Sybase Offers Free Database for Linux

Today's Best Tech Deals

Picked by PCWorld's Editors

Top Deals On Great Products

Picked by Techconnect's Editors

In a bid to expand the customer base for its database software, Sybase this week released a free, limited version of its software for deployment on Linux systems.

Sybase ASE (Adaptive Server Enterprise) Express Edition for Linux uses the same technology as Sybase's flagship ASE RDBMS (relational database management system), which competes against database software from Oracle, IBM, and Microsoft.

The new ASE Express Edition is free for both development and production use, though it is limited to one CPU, 2GB of RAM, and 5GB of total data storage. The software can be downloaded from Sybase's Web site.

New Users

David Jacobson, Sybase's senior director of database and tools marketing, says the company is releasing ASE Express for free in hopes of attracting customers who will later upgrade to Sybase's ASE Small Business Edition, which has a license fee of $4995 per processor, or Enterprise Edition, with a fee of $24,995 per processor. Support plans are available for ASE Express starting at $2200 per year, but customers are not required to purchase a support plan.

"What we've found is that a lot of customers are turning to open-source databases because of tight budgets," Jacobson says. "But open-source databases are harder to use than conventional databases--you have to download, compile, develop, deploy, and manage them."

Sybase, based in Dublin, California, hopes those customers will instead turn to its software. Although Sybase ASE is available for Windows, Linux, and Unix, Sybase is releasing only ASE Express for Linux. Jacobson says that's where the company sees demand.

"What we're finding is people are moving to Intel-based platforms off Unix machines," he says. "Microsoft has entry-level products, but for those moving from Unix to Linux, there's a gap."

Business Plan

Forrester Research Analyst Noel Yuhanna says the offering is a good way for Sybase to recapture some of the market share it has lost in recent years to Oracle, IBM, and Microsoft.

"I think this will help customers have a second look at Sybase," he says. "It's definitely a good value proposition compared to open-source databases. Sybase is a very mature database, known for reliability, availability and performance."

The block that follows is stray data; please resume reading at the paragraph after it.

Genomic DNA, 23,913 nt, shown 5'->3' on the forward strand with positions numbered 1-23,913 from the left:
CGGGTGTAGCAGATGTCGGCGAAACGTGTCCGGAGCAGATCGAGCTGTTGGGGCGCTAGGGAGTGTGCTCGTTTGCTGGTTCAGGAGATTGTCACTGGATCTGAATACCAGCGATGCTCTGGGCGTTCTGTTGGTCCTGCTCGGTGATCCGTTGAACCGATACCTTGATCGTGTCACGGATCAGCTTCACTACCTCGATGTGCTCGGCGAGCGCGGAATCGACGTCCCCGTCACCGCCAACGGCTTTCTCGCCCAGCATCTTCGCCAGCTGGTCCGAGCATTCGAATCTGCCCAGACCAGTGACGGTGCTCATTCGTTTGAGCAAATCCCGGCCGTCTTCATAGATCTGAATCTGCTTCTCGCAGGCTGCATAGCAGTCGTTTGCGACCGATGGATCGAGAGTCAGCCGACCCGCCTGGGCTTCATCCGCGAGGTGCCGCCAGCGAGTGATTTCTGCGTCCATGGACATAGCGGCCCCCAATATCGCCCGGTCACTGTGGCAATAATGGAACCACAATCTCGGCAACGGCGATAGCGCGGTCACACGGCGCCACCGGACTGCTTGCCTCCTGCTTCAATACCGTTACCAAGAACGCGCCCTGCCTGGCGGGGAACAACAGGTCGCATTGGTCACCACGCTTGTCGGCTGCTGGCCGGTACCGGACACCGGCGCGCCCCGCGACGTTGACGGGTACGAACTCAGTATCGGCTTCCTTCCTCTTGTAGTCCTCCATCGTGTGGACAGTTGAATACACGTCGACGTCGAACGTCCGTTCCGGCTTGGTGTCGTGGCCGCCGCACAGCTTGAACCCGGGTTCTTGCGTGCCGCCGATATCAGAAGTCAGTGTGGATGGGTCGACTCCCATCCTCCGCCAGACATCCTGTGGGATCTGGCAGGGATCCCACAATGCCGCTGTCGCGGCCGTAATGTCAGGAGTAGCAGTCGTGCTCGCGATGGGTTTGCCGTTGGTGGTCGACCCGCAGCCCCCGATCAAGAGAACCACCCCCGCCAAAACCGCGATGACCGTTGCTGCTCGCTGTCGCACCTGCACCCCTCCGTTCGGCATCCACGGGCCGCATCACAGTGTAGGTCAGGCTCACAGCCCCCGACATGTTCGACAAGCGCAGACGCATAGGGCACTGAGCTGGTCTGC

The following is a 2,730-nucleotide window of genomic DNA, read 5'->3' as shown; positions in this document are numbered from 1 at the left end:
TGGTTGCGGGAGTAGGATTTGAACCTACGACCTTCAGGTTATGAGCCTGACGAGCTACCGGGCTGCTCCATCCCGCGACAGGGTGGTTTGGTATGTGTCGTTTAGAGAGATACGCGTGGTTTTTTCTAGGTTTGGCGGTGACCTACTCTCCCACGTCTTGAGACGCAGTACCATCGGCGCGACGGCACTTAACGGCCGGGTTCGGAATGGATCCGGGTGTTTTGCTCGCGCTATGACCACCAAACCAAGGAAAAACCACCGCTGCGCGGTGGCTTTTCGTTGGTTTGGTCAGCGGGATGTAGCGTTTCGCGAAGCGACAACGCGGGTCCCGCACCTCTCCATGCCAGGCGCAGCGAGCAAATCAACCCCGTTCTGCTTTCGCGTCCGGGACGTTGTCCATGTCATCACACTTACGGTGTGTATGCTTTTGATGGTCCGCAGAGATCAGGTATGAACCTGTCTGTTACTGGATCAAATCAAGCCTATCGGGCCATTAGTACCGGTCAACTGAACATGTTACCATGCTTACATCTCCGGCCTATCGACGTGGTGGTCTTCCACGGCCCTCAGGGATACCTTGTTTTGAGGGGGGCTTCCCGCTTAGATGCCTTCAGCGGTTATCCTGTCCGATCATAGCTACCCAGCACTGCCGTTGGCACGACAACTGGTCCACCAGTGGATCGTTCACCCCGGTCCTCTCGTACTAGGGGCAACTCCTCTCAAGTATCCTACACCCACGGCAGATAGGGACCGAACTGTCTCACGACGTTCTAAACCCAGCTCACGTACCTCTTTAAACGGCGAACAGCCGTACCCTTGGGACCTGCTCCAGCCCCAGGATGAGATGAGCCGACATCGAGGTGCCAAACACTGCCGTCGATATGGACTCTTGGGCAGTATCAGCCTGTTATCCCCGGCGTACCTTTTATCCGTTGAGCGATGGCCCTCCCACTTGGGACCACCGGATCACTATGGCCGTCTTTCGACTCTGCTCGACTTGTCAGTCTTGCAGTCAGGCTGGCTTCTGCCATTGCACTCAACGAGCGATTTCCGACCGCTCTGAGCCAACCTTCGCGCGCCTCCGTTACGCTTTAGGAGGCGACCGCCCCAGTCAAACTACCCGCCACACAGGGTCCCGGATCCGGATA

Yuhanna's chief complaint about ASE Express is the tight limitation on data storage. For most customers, 5GB isn't enough--projects using free, open-source databases tend to average 10GB to 20GB, he says.

"Five gigabytes isn't going to attract as many people," Yuhanna says. "If they want to compete, they need to increase that."

Sybase partner Amit Okhandiar, president of Irvine, California, consulting and services firm mLogica, says he expects to use ASE Express on several upcoming projects for customers.

"I'm dealing with a lot of midsize and small companies, and cost is definitely an issue for them," Okhandiar says. "Open source is a good way to go, but down the line, as they grow, it becomes an issue. They start small and look for a free program like MySQL, but the problem with MySQL is that they can't sustain themselves with it."

Okhandiar says he will likely use ASE Express for an upcoming portal project for a fitness center. The software's 1 CPU, 5GB limits are tight, he says, but still allow enough room for pilot projects.

"We'll use Sybase to do it, and if it's successful, then the client sees that it's worth the investment [to upgrade]," he says. "This allows customers that don't want to spend too much to get started."

Note: When you purchase something after clicking links in our articles, we may earn a small commission. Read our affiliate link policy for more details.
Shop Tech Products at Amazon